Since the inception of the tea party movement, we’ve had tea party candidates, slogans, and rallies. Next up – tea party TV?
“Courage, New Hampshire,” is the first effort from a new TV production firm, Colony Bay, formed by a duo of Hollywood tea partyers.
The first episode, titled “The Travail of Sarah Pine,” details the struggles of a Colonial American woman to bring to justice the British soldier who fathered her illegitimate child.
It was shot on a shoestring budget of some $120,000, and is intended to depict traditional American values espoused by the tea party movement. Their goal, the producers say, is to balance mainstream entertainment which they believe tends to treat conservatives and people of faith unfairly.
“Most TV sitcoms and dramas tend to depict conservatives and traditionalists and people of faith as halfwits,” Colony Bay cofounder James Patrick Riley told the Hollywood Reporter. “That tactic lost its edge about four decades ago and we think it’s time to turn the tables.”
But because the show does not yet have a distribution deal with any TV network, it will premier Sunday night in a movie theater house in Monrovia, Calif., and then come out on DVD.
While this grass-roots approach to storytelling fits neatly into the populist strains that infuse the tea party movement, it also raises questions on the one hand about the viability of overtly partisan programming and on the other, what its expanded presence in popular entertainment tells us about our deeper political culture.
“This is just the next frontier in the whole party polarization fight,” says Sean Theriault, associate professor of government at the University of Texas in Austin.
“It is just one more example of the increasing Balkanization of our culture,” he says, adding, we have liberals who watch “Modern Family” on ABC and conservatives who feel the traditional family values they hold dear are being undermined by depictions of alternative lifestyles.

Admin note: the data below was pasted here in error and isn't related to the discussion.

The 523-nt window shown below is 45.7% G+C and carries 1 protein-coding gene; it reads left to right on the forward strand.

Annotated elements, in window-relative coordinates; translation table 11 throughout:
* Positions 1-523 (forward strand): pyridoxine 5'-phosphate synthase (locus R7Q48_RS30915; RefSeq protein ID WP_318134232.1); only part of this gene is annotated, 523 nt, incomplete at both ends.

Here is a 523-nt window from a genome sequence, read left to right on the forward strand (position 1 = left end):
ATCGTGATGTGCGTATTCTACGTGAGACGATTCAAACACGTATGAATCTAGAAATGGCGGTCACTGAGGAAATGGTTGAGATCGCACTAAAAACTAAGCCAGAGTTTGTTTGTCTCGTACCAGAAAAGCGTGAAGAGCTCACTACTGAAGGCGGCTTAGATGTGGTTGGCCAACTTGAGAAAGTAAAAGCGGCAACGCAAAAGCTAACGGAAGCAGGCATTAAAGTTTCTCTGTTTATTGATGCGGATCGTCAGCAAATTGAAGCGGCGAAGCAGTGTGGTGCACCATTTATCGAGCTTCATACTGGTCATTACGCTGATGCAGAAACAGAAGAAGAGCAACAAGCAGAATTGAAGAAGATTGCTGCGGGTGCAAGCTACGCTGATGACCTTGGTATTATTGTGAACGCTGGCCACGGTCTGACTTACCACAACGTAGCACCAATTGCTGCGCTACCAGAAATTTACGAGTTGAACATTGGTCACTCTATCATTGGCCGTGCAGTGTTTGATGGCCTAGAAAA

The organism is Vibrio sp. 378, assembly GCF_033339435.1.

“And so now, they can watch shows from Colony Bay instead,” says Theriault.
The electorate is growing increasingly polarized, edged onwards by the explosion of primaries and caucuses where candidates with the most extreme views often prevail, says Villanova University communications professor Len Shyles.
He likens the national political profile to “a dumbbell, with each end getting more extreme.”
The fragmentation of the media landscape into niche outlets holds promise for programming with a limited market appeal.
But fringe distribution doesn’t necessarily deliver political impact, points out Peter Orlik, chair of the School of Broadcast and Cinematic Arts at Central Michigan University in Mount Pleasant.
“You may be able to preach to the party faithful this way, but you won’t reach anyone outside that circle,” he adds. And so far, entertainment targeting the nascent tea party faithful, estimated at around 9 million nationally, has had little success.
The $15 million film, “Atlas Shrugged,” based on the first third of the Ayn Rand novel and intended to launch a trilogy on ticket sales to tea party loyalists who share the novelist’s libertarian beliefs, made roughly a quarter of the budget in sales. Certainly, an emphasis on political views over great moviemaking may have contributed to that film’s failure – it was drubbed by mainstream critics.
Technology is furthering our ability to isolate ourselves, says John Nelson, professor of political theory at the University of Iowa.
“Our ability to choose only what is most compatible to ourselves gives the impression that a mutually compatible society is slipping away from us,” he notes.
But, he also adds, the tea party movement taps into a deeply-shared, cultural value of populist anti-elitism that runs back to the nation’s founding.
“It is not a simple, us-versus-them equation, because there are many smaller grievances that get mixed in from many directions,” he says.
“Every little package defines its own balkanized subculture,” he adds.
Pushing back against the dominant cultural portrayals in TV and films dovetails neatly with populist sentiments, points out Michael Popejoy, assistant editor of the journal White House Studies.
“We as individuals rarely have sufficient political power to influence policy; however, as members of the groups that we join and support, we do have power,” he says, adding, “This is a good process for any free, democratic society.”